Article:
In hindsight, it appears that the biggest mistake that Indira Gandhi committed during the Emergency was not in declaring it, bypassing constitutional and political propriety; it was rather in the way she handled the ire of the young men and women, who had come out on the streets protesting the clampdown on constitutionally guaranteed liberties.
As history has shown, she grossly underestimated the organic angst of the youth, a motley crowd of millions cutting across class, caste and regional barriers, rising as one against an authoritarian regime, risking lives and careers. From Nitish Kumar, Lalu Prasad, George Fernandes to Sitaram Yechuri, a pack of young leaders emerged out of the movement and they went on to determine the future of the country in myriad ways. In the process, they ensured that a strong, palpable sentiment against the excesses of the Congress regime stayed alive in India. These young turks and their followers paved the way for a new phase of politics in India, which benefited, among others, the BJP. The latter was able to make a pitch for its divisive brand of politics as an alternative to the “corrupt” Congress. The rest, as they say, is history.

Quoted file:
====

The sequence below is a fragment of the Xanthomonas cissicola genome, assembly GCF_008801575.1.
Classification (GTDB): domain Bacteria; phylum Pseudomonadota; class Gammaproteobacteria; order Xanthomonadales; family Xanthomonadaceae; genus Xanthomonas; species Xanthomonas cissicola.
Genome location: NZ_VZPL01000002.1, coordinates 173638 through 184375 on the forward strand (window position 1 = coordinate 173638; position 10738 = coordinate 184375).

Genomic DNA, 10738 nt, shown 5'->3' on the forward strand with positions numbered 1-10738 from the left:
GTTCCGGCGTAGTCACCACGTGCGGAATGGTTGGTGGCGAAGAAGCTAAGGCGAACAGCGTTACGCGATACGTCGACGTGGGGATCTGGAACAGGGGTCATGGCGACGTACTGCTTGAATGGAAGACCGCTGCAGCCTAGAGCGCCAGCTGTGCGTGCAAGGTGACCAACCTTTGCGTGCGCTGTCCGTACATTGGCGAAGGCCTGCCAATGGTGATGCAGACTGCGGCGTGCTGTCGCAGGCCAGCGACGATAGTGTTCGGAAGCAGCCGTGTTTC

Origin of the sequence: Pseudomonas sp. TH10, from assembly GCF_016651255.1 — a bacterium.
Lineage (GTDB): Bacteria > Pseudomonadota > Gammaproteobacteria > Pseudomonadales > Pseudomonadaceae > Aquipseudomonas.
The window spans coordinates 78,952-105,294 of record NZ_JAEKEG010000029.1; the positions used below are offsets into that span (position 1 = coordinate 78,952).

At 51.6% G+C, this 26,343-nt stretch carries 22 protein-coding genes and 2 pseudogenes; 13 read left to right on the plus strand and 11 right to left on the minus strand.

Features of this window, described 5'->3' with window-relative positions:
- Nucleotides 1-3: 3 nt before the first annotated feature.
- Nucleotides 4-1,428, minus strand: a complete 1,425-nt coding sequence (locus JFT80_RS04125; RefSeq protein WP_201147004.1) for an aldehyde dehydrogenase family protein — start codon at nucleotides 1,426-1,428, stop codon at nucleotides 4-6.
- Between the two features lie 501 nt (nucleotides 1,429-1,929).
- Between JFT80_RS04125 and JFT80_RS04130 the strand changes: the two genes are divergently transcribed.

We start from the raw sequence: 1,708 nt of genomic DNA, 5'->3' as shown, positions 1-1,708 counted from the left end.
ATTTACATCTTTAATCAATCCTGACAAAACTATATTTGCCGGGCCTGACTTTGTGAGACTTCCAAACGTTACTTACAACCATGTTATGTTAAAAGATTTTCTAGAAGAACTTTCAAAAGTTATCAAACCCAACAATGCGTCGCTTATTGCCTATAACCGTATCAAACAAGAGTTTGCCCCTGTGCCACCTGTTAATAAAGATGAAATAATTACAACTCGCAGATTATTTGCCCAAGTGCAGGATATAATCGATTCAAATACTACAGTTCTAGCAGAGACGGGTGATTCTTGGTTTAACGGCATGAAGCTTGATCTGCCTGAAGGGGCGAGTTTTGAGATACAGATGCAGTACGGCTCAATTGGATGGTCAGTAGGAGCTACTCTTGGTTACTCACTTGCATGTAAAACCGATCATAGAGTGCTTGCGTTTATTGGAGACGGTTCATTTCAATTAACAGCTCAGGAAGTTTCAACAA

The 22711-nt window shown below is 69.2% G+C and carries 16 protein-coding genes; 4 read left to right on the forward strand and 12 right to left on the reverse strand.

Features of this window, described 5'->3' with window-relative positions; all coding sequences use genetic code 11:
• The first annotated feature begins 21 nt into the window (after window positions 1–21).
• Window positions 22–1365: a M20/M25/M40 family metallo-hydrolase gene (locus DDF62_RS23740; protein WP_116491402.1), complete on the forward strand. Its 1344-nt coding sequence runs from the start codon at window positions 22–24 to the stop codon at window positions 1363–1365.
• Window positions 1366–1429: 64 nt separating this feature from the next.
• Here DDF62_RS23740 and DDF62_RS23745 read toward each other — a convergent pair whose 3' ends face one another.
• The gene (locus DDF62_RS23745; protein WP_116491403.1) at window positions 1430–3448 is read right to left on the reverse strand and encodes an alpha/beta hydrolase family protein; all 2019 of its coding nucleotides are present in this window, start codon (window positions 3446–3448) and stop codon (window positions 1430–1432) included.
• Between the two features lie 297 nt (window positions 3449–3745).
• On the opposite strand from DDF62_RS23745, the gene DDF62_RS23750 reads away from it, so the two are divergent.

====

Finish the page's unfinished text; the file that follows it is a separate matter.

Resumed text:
However, the top duo in government and the BJP do not seem to have studied the Emergency the way they should have, considering how the regime has been dealing with country-wide protests against the Citizenship (Amendment) Act. Even though the country’s minority communities are the alleged victims of the new law, the agitation against the legislation is being led by youngsters; evidently, the government has failed in gaining their confidence. The use of police force and Section 144 to suppress them has not worked, it appears.
The government could pay a price for its high-handedness. It could have a long-term impact on the electoral future of the ruling party. The Congress would surely understand that.